At the 2016 election Labor won 12 seats, the Liberals 11, and the Greens two.
The return of the government was predictable, but the result was expected to be much closer.
The government ran as an experienced, progressive coalition, tagging the opposition leader as inexperienced and too socially conservative for Canberra. It was a low-key, steady pair of hands approach, in contrast to an opposition relying on stunts and expensive policy proposals.
It was the Greens, coming off a solid 2019 federal election performance, who painted a vision of a “better normal”, including action on climate change and social housing, rather than business as usual.
The Liberal’s slogan was “lower taxes, better services”, playing on community concerns about rate rises and problems in health and transport services. It wanted to “grow the pie” through population growth, by appealing for the return of Canberrans attracted to nearby NSW towns by lower property prices. It also painted the government as arrogant and tired.
But the Liberal campaign, widely acknowledged to be disciplined, failed to cut through and was dogged by its inability to convincingly answer where the money was coming from for better services, if rates were frozen. The Liberals have now campaigned for almost a decade against cost of living rises without any return.
Saturday’s election result also sees the long-running controversy about the government’s investment in light rail resolved in Labor-Greens’ favour.
Despite concerns about the construction and usage of the new transport system, which launched in the city’s north in 2019, it is now seen as a positive. Canberrans in the southern suburbs want to get on board too.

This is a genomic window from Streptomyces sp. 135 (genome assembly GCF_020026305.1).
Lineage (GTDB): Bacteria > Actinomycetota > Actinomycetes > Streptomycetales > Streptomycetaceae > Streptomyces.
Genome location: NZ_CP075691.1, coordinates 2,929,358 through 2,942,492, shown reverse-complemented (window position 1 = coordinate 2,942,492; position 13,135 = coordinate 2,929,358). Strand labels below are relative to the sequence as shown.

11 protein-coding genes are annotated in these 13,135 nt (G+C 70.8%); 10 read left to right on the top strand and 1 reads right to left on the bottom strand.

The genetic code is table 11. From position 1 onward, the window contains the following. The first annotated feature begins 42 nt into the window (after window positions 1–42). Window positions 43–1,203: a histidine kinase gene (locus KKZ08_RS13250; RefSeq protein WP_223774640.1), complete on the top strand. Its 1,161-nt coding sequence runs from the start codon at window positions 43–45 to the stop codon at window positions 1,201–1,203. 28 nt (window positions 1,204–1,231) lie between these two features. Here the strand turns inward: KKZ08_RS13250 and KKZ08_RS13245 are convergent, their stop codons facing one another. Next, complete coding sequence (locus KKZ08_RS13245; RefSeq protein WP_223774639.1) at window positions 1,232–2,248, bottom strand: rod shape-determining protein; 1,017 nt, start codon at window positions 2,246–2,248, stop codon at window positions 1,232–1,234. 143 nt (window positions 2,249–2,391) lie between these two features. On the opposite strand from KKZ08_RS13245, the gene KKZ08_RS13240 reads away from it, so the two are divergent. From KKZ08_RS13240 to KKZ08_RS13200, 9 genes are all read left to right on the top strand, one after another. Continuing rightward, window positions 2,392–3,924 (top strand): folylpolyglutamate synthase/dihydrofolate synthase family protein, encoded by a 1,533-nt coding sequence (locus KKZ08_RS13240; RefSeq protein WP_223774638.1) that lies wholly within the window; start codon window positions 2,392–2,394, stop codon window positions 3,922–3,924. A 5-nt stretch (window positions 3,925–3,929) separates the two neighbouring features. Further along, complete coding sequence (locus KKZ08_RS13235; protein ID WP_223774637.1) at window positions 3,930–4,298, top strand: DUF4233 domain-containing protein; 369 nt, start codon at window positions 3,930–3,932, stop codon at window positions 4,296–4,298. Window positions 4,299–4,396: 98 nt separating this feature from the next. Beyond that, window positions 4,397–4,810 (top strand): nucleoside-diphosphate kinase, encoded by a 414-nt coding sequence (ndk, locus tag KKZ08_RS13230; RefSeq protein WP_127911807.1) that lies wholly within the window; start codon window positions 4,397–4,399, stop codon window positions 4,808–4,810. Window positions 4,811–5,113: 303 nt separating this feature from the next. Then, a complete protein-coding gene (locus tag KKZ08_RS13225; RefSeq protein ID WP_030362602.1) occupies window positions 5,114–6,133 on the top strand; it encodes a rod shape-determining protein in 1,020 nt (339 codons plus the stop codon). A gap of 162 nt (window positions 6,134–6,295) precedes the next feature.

Within the overall result, there were some intriguing variations between and within the parties and regions.
The Liberals’ lost a seat in its hitherto southern heartland, Brindabella. This may have been connected to growing concerns about climate change, fuelled by the bushfires and smoke haze at the beginning of the year.
But in the northern seat of Yerrabi, which benefited from the new light rail, Labor surprisingly looks like losing a seat to the Greens.
Stinging criticism of Labor, by former Labor Chief Minister Jon Stanhope, may have driven some Labor voters, not to the Liberals, but to the Greens.
Given the small size of the ACT and its traditional Labor-leanings, there are few national lessons from Saturday’s result. But the Greens will be encouraged to campaign again on a positive vision.
Meanwhile, the idea that incumbent governments thrive under pandemic condition elections also received a boost. There will be another opportunity to test this theory when Queensland goes to the polls on October 31.
At Saturday’s New Zealand election, Labour won 64 of the 120 seats (up 18 since the 2017 election). This means a Labour eight-seat majority. The opposition National won 35 seats (down 21), the right-wing ACT ten (up nine), the Greens ten (up two) and the Māori party one (up one).